(Not) boring finds for August 2016

Here is our latest round of interesting articles for the voraciously curious. These are the thought provoking, insightful, and sometimes strange reads that we came across this month. Some relate to investing. Some simply make us go hmmm….

Medium.com – Just Don’t Do It - The Value of Inactivity in Investing and Other Walks of Life

How action bias works against soccer goalies and investors alike.

“A soccer goalie can improve his/her penalty kick save percentage 33% by NOT acting.  Standing still — or doing nothing — means the goalie should stop anything shot near him and would also give him the chance to react to any ball that is not perfectly struck. In fact, the research suggests that a stationary goalie would improve his save rate from a paltry 13% to a much more respectable 33%...”

NY Times – With Pokémon Go, Nintendo Seeks to Salvage Lost Opportunity

Few apps have the ability to draw the masses to particular locations like Pokemon Go. Welcome to Pokenomics.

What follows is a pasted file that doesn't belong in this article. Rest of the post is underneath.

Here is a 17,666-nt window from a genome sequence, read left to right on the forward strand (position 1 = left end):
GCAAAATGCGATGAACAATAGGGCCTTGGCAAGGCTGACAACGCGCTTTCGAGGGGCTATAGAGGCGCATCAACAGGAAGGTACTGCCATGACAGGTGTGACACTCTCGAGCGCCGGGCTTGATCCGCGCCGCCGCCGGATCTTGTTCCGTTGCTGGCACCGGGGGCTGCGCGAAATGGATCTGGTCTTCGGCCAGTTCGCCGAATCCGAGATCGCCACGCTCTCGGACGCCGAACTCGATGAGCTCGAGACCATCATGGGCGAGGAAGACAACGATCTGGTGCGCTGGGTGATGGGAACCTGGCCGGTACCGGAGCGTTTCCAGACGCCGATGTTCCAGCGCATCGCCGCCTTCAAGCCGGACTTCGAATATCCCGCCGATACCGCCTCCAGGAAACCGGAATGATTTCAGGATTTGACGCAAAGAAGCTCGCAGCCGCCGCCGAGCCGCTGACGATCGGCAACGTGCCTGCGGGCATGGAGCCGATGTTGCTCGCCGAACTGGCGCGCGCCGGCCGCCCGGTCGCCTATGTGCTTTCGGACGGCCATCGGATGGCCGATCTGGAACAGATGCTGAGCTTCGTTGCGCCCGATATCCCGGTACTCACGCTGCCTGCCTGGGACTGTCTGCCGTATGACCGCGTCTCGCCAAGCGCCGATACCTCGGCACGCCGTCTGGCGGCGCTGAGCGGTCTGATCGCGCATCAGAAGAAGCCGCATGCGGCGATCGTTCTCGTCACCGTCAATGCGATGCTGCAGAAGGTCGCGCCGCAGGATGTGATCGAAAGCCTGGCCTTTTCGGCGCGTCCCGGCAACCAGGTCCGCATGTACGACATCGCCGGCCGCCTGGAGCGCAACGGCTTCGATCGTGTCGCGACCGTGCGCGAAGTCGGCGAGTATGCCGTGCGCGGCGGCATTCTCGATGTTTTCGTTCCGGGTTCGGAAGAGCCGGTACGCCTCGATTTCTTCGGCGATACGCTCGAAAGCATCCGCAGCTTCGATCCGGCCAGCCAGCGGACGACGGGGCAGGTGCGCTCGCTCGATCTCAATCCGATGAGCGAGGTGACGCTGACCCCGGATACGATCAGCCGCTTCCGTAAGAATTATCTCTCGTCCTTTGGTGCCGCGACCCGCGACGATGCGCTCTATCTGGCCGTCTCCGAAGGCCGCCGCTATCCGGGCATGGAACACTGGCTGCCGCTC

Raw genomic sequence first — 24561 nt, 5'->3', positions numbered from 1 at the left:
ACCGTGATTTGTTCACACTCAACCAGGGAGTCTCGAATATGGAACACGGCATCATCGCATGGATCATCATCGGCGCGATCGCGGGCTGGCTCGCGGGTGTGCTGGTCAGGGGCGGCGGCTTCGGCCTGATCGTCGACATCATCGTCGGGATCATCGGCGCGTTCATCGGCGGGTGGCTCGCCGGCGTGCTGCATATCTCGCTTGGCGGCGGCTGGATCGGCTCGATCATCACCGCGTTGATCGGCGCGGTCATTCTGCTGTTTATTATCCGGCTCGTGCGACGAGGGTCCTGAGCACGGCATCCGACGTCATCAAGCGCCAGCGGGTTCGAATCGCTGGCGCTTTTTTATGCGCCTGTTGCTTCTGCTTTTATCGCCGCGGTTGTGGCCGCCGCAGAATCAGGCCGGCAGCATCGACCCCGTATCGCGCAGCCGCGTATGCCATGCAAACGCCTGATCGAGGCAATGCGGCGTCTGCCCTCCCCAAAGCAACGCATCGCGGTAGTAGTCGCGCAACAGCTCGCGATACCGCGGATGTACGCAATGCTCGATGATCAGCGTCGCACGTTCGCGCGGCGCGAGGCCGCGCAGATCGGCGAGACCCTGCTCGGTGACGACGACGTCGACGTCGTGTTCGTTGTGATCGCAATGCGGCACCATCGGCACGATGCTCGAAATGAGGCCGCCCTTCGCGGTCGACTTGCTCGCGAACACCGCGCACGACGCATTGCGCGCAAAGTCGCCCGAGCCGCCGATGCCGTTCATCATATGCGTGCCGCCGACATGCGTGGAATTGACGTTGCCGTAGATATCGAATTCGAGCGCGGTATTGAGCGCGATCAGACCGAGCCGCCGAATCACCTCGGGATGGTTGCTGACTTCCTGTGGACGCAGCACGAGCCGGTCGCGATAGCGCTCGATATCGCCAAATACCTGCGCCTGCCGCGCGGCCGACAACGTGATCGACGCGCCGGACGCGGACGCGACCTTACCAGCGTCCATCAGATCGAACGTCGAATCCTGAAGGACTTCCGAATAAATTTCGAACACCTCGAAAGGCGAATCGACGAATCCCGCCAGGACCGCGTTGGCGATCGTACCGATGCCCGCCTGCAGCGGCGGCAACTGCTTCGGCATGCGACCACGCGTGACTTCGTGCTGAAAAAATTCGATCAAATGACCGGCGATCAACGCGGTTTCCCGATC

Bloomberg – Putin’s Military Buildup in the Baltic Stokes Invasion Fears

Tensions rise as Russia’s military fortification poses a direct threat to both NATO and non-NATO countries in an atmosphere increasingly reminiscent of Cold War Soviet Union.

The Economist – The New Political Divide

A look at the fault line between open and closed politics. Nationalism gains momentum as an arguably short-sighted rebuke against the frustrations of globalization.

“Countering the wall-builders will require stronger rhetoric, bolder policies and smarter tactics. First, the rhetoric. Defenders of the open world order need to make their case more forthrightly. They must remind voters why NATO matters for America, why the EU matters for Europe, how free trade and openness to foreigners enrich societies, and why fighting terrorism effectively demands co-operation. Too many friends of globalization are retreating, mumbling about “responsible nationalism”.”

JamesClear.com – For a More Creative Brain, Follow These 5 Steps

A compelling case study of the creative process, as demonstrated by photographic pioneer, Frederic Eugene Ives.

“Nearly all great ideas follow a similar creative process and this article explains how this process works. Understanding this is important because creative thinking is one of the most useful skills you can possess. Nearly every problem you face in work and in life can benefit from creative solutions, lateral thinking, and innovative ideas.”


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